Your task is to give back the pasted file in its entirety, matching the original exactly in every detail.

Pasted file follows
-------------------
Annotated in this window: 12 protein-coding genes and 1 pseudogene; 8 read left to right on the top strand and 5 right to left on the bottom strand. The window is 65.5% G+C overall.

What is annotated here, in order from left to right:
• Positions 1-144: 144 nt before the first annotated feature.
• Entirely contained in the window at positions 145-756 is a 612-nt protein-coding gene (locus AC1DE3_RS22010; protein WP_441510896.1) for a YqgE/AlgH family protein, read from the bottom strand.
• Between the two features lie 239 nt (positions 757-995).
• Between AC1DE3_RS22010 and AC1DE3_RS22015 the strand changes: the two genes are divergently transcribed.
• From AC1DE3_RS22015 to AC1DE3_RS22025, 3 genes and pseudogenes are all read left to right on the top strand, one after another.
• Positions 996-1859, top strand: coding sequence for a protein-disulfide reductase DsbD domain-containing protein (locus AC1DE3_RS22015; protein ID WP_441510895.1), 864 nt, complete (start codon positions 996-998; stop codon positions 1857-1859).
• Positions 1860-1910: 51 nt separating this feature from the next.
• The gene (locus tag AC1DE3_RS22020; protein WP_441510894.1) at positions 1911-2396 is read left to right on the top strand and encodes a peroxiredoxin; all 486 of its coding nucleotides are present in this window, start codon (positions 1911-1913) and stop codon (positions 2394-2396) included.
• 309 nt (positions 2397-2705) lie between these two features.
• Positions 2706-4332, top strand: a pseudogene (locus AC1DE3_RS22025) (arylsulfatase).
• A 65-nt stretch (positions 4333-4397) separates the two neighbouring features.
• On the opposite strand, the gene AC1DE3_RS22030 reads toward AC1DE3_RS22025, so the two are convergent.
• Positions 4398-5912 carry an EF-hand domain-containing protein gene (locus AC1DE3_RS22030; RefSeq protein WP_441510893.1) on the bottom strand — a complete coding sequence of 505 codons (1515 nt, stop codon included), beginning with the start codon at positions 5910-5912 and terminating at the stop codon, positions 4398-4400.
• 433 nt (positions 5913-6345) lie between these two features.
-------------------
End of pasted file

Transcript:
Annotated in this window: 12 protein-coding genes and 1 pseudogene; 8 read left to right on the top strand and 5 right to left on the bottom strand. The window is 65.5% G+C overall.

What is annotated here, in order from left to right:
• Positions 1-144: 144 nt before the first annotated feature.
• Entirely contained in the window at positions 145-756 is a 612-nt protein-coding gene (locus AC1DE3_RS22010; protein WP_441510896.1) for a YqgE/AlgH family protein, read from the bottom strand.
• Between the two features lie 239 nt (positions 757-995).
• Between AC1DE3_RS22010 and AC1DE3_RS22015 the strand changes: the two genes are divergently transcribed.
• From AC1DE3_RS22015 to AC1DE3_RS22025, 3 genes and pseudogenes are all read left to right on the top strand, one after another.
• Positions 996-1859, top strand: coding sequence for a protein-disulfide reductase DsbD domain-containing protein (locus AC1DE3_RS22015; protein ID WP_441510895.1), 864 nt, complete (start codon positions 996-998; stop codon positions 1857-1859).
• Positions 1860-1910: 51 nt separating this feature from the next.
• The gene (locus tag AC1DE3_RS22020; protein WP_441510894.1) at positions 1911-2396 is read left to right on the top strand and encodes a peroxiredoxin; all 486 of its coding nucleotides are present in this window, start codon (positions 1911-1913) and stop codon (positions 2394-2396) included.
• 309 nt (positions 2397-2705) lie between these two features.
• Positions 2706-4332, top strand: a pseudogene (locus AC1DE3_RS22025) (arylsulfatase).
• A 65-nt stretch (positions 4333-4397) separates the two neighbouring features.
• On the opposite strand, the gene AC1DE3_RS22030 reads toward AC1DE3_RS22025, so the two are convergent.
• Positions 4398-5912 carry an EF-hand domain-containing protein gene (locus AC1DE3_RS22030; RefSeq protein WP_441510893.1) on the bottom strand — a complete coding sequence of 505 codons (1515 nt, stop codon included), beginning with the start codon at positions 5910-5912 and terminating at the stop codon, positions 4398-4400.
• 433 nt (positions 5913-6345) lie between these two features.